When Less is More in Sales

When Less is More

Despite what some may tell you more isn’t always better. Like adding more soap to your washing machine. The clothes won’t be any cleaner but you’ll have a BIG mess of bubbles to clean up.  To say less is more might seem like a contradiction, but what it really means is that less is more effective. In general it means “don’t overdo it.”

On today’s show discover:

  • Prime times during the sales process when less is more!
  • …and why talking less…can mean more money for you!

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I remember being a new salesperson and thinking that the key to making great sales was to know a lot about the product and share all of it with my customers. Seemed like a logical approach…just pepper the customer with information until they give up. Well, I pretty quickly figured out that was a terrible plan. I just ended up talking customers right out the door and my sales numbers went with them!

Overtime I came to realize that a more effective approach was to provide just the information necessary for them to make a good decision.

Here some examples of times when less is more in sales.

1 When providing features and benefits…less is more.

Bombarding your customer with every feature and benefit your product delivers can cause them to lose their enthusiasm and become confused.

When you take the “less is more approach”  you narrow your presentation to just the features and benefits that are compelling and unique to them. This helps maintain their enthusiasm and keeps you moving toward the sale.

Now, it’s a little harder to narrow your presentation because you need to invest some time upfront and find out about their needs; but it’s time well spent.

2 When providing options…less is more

Confusion is to sales what kryptonite is to superman. Confusion kills sales and when you give your customer too many choices they can easily become overwhelmed.

In a recent chocolate study, researchers found a difference in the way people felt about choosing a chocolate based on how many options they were given. One group was asked to make a selection from 30 chocolates and another group from a selection of 6. They found that many shoppers experience frustration with complex choice-making processes.  Not only that they feel dissatisfied with their choice when faced with too many options.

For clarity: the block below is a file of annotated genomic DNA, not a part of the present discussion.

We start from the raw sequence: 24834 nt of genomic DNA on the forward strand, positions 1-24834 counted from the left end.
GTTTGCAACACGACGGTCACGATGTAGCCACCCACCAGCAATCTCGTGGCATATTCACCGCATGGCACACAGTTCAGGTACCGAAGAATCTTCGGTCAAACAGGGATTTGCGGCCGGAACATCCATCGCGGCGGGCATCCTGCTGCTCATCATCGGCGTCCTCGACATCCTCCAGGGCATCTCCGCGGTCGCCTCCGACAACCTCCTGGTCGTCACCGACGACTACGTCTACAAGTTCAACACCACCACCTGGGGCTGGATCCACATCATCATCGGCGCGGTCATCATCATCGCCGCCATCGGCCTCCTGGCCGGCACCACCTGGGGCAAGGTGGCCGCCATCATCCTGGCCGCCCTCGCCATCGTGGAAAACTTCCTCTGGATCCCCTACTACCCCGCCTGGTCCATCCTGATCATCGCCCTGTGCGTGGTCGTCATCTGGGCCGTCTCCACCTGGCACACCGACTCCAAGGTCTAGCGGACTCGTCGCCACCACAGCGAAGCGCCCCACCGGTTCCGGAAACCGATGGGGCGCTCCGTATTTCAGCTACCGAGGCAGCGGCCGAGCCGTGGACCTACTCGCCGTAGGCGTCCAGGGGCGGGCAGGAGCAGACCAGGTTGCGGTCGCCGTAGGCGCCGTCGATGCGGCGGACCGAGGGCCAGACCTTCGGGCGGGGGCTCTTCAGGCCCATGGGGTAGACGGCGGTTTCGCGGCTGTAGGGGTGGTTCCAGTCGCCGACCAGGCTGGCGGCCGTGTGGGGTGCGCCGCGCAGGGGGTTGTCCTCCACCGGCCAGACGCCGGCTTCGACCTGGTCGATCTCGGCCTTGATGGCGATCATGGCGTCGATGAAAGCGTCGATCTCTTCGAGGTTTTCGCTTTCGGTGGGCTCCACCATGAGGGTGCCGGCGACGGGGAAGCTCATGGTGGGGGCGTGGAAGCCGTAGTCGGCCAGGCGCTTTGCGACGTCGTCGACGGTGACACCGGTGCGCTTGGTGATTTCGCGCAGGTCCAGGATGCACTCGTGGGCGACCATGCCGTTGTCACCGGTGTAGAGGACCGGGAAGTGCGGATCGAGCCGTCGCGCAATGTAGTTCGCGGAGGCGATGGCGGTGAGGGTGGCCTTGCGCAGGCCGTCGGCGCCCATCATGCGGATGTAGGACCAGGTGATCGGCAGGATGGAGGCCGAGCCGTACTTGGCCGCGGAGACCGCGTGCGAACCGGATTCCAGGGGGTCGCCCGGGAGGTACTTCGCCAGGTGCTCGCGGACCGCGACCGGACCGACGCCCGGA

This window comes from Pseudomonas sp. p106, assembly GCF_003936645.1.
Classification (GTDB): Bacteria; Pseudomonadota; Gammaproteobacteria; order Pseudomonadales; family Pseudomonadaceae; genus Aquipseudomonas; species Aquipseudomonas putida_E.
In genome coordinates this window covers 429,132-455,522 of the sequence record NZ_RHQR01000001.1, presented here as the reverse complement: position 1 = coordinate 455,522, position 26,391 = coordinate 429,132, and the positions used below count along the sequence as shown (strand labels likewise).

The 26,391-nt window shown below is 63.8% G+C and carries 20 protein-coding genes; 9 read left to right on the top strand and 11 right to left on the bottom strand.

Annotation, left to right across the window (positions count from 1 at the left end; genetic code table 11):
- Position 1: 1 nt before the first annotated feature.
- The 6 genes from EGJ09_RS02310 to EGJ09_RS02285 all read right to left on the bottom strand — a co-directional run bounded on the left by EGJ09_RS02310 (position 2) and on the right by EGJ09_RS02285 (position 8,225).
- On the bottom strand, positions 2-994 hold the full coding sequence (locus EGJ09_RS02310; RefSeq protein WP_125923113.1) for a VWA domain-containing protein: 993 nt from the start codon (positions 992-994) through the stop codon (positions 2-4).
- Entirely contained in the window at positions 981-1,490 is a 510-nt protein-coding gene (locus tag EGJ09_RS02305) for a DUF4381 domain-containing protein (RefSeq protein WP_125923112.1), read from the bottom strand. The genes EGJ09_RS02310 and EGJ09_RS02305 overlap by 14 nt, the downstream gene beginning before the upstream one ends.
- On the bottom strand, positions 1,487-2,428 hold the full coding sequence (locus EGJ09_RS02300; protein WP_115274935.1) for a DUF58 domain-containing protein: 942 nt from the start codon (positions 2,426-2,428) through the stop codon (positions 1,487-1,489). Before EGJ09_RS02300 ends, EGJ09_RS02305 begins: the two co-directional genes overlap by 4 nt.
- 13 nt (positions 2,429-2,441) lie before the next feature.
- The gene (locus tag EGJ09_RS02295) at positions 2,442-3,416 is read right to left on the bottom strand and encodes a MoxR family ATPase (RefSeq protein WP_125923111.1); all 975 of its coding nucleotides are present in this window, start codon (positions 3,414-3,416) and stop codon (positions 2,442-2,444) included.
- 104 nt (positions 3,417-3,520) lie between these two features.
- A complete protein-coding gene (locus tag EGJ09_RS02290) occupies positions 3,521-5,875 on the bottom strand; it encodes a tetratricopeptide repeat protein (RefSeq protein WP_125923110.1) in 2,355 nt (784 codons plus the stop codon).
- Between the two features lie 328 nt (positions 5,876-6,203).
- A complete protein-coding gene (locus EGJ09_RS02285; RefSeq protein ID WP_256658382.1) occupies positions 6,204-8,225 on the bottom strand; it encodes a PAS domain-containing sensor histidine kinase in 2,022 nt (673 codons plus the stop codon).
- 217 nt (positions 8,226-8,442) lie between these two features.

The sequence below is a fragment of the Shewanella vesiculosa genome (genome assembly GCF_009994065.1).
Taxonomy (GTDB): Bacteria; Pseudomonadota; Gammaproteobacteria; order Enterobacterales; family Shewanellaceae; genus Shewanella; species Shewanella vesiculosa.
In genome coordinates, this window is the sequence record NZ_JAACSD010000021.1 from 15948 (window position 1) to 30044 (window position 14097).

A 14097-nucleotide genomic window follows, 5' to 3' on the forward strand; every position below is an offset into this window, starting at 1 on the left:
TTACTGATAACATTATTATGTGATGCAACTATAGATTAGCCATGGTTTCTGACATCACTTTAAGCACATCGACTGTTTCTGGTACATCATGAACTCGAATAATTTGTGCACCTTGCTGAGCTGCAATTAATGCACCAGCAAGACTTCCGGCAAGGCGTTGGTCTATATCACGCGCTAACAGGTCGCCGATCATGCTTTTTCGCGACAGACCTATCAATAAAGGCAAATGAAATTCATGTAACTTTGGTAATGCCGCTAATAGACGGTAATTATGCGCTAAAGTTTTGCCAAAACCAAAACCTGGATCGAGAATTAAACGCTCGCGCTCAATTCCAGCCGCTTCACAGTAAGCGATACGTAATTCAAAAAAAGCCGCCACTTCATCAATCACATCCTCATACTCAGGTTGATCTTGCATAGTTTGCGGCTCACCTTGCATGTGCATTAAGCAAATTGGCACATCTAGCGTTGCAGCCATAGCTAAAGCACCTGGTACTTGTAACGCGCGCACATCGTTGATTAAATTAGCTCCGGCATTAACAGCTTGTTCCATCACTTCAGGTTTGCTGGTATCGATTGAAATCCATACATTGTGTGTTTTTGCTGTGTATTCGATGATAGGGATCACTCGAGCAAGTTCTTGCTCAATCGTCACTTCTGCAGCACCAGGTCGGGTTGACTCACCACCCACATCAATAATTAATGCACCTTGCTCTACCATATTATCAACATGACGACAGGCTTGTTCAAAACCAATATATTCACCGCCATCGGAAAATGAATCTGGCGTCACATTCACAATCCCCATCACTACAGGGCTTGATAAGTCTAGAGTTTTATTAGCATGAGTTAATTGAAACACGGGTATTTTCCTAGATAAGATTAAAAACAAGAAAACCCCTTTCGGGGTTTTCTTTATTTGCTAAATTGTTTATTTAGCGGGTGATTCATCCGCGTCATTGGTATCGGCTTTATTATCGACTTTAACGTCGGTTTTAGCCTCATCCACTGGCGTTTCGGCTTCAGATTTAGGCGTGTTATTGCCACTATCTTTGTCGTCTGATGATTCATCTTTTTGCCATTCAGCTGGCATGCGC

If a lot of your sales presentations end with the customer “needing to think about it” you may be providing too much information or too many options.

Consider keeping some options in your “back pocket” rather than laying them all out at once. Afterall, your customer is counting on you to help them make the right choice so offer the one that truly meets their needs. Then respond with your backup option only if there are new needs or new budget considerations that come up.

3 When answering a question less is more

Your customer asks a simple question and it deserves a simple answer so it keep it brief and direct.Long answers often contain unnecessary information that moves your conversation away from the sale. I can’t tell you how many times I’ve heard a salesperson lose a sale by elaborating too much, when all they needed to do was simply answer the question.

When your answer goes on and on you seem less informed and less credible. It can also cause your customer to tune out and stop listening. So when you’re asked a question be direct and provide just the information required to answer it.

4 When closing the sale less is more

Great salespeople understand the 80 / 20 rule which says you should be doing 20% of the talking and 80% of the listening. When you do talk, most of what you say should come out in the form of questions. By keeping your customer engaged in the process you’ll be able to focus your presentation on just the features and benefits most important to them. Ask them for the sale and then let them speak. Avoid talking over their decision. Once you ask your closing question, close your mouth, to close more sales.

Today’s One Two Punch

Use Less to Get More from Your Sales

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